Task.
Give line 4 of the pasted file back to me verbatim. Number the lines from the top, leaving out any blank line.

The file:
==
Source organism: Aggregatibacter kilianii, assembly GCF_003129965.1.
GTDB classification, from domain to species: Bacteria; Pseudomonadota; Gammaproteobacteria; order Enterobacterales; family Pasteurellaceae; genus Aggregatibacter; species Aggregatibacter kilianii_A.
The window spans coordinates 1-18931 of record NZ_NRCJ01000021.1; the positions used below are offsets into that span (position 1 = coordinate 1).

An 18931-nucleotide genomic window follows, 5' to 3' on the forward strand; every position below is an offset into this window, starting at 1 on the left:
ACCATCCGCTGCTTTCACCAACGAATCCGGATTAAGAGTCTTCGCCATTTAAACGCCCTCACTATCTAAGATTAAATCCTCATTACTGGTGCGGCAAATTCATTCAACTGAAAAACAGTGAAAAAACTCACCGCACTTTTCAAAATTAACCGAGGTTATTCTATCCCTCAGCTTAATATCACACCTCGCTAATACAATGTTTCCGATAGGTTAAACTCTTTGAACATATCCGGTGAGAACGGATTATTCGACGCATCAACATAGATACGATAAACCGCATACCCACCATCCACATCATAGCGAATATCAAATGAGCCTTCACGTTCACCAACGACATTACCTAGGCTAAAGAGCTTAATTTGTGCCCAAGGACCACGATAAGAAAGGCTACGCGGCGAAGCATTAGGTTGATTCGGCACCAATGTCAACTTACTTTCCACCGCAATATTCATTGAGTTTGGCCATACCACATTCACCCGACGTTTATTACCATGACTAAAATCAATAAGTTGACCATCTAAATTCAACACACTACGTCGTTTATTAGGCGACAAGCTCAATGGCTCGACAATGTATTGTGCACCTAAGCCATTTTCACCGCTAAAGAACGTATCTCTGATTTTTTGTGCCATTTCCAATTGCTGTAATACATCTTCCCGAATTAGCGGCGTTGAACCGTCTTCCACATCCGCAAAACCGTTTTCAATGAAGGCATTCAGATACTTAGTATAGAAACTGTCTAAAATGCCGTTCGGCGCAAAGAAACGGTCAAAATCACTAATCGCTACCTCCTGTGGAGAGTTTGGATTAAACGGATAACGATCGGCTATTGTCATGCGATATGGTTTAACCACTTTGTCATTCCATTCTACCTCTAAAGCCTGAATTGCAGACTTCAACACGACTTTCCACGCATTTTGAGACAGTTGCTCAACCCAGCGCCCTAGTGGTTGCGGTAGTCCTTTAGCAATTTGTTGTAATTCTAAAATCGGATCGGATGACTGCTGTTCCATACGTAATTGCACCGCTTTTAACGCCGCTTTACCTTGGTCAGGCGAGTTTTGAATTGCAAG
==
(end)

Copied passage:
An 18931-nucleotide genomic window follows, 5' to 3' on the forward strand; every position below is an offset into this window, starting at 1 on the left: